By an overwhelming margin, American women and men report more favorable opinions of life-affirming pregnancy centers offering abortion alternatives, as compared to organizations providing abortions such as Planned Parenthood, according to a 2014 national poll commissioned by the Charlotte Lozier Institute (CLI).
One thousand American women aged 18-44 years and 300 men of the same age range were surveyed about questions related to health behaviors, specifically geared towards unexpected pregnancy decisions and care. Overall opinions and impressions about experiences were measured to contrast views towards organizations which provide abortion alternatives at the community-based level and those which offer and refer for abortion. (In addition, the survey population was polled on four direct measures of attitudes on the life issue including general pro-life and pro-choice sentiment as well as opinions on time limits and exceptions with respect to abortion laws. These results comported with a nationally representative sample within the margin of error.)
To gauge opinions regarding life-affirming pregnancy centers (also known as pregnancy resource, pregnancy care and/or pregnancy help centers) the survey first provided a description of the services these types of groups offer: “These centers provide free medical services and other support to women with an unexpected pregnancy and encourage them to give birth to their babies. They do not offer or refer women for abortions.” Then to follow up, “Do you have an overall opinion of organizations of this kind?” A range of favorable and unfavorable options for response were provided.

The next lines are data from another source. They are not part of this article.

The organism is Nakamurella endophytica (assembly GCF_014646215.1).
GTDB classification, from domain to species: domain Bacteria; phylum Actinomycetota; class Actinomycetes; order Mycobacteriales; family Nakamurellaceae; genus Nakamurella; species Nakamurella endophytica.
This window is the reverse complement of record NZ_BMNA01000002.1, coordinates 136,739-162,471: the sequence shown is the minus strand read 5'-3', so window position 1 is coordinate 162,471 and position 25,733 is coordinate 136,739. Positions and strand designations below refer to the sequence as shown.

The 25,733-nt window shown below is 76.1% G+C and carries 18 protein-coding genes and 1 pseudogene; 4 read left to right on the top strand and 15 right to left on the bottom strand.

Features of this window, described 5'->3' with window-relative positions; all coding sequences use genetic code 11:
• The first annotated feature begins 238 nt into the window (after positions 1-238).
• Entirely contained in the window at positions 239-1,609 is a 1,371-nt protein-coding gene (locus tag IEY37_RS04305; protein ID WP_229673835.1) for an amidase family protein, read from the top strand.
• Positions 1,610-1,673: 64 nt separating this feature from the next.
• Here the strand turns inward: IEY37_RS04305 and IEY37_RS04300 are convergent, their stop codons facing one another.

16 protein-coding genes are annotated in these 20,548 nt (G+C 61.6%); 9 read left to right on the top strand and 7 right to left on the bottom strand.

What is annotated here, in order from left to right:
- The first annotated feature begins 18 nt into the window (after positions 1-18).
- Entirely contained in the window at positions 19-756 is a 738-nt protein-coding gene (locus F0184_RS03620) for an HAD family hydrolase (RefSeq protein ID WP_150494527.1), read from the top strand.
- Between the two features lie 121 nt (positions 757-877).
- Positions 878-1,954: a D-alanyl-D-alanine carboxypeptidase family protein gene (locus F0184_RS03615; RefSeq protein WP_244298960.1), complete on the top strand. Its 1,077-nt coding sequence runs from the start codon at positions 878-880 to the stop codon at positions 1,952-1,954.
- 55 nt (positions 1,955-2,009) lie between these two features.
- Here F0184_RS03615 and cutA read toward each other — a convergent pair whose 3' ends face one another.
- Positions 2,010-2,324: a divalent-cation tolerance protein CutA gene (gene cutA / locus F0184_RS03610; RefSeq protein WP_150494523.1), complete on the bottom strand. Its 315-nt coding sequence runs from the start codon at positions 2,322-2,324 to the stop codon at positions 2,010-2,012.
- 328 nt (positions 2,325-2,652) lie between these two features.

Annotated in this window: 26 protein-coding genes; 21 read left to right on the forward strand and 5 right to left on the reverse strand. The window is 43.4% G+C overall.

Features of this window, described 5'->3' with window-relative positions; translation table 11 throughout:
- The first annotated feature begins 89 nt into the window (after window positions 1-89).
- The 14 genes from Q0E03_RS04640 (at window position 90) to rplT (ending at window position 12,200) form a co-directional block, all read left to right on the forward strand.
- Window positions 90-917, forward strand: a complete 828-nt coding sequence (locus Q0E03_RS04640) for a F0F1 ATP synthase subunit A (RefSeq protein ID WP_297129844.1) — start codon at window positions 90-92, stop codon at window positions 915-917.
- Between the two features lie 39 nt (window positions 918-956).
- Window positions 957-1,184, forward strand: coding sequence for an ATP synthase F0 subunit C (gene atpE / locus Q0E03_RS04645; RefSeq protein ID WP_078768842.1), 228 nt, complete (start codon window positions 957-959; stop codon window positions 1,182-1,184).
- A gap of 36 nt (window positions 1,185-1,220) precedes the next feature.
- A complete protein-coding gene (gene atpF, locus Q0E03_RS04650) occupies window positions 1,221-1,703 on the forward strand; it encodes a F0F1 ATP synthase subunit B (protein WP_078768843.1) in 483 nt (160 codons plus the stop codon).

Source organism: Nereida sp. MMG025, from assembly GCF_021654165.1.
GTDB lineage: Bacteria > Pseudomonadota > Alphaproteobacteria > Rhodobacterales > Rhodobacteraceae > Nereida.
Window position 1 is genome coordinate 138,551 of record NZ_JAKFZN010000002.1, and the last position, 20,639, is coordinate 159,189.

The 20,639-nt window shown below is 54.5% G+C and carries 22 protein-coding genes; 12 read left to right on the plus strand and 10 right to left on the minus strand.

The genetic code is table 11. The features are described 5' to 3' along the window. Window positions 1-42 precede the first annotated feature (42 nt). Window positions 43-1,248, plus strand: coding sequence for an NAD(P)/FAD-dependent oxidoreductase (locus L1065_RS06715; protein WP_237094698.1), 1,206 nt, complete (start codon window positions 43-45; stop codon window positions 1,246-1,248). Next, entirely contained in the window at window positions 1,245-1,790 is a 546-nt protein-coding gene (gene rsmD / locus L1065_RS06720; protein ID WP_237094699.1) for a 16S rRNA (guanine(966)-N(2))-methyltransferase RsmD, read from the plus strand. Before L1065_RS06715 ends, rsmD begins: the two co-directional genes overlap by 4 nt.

An impressive 80 percent of respondents reported a “favorable view” of pregnancy centers with 46 percent of women and 37 percent of men saying “very favorable.” Such results speak to broad-based support of charitable abortion alternatives outreach and expansion of such outreach.
The survey went on to measure opinions towards organizations which provide and refer for abortions by asking, “There is another type of organization which works with pregnant women. These organizations help women who do not want to become or stay pregnant. They do offer abortions and refer women for abortions. Do you have an overall opinion of organizations of this kind?”
The question clearly asked whether survey participants held positive or negative feelings about organizations that provide abortions with the same range of favorable and unfavorable ratings (Planned Parenthood was not specifically named in this question). The responses indicated a sharp divergence in opinions with 49 percent positive impressions and 43 percent negative impressions.
Among women, the overall positive-negative split was similarly 50 percent positive and 42 percent negative impressions for abortion providing and referring facilities. This split stands in stark contrast to a much stronger 83 percent positive opinion of pregnancy centers by women versus only 12 percent negative opinion of pregnancy centers. The same pattern held for men’s responses in the poll.
With respect to general opinions, facilities or clinics that offer abortion have divided public favorability, even among men and women who self-identify as pro-choice.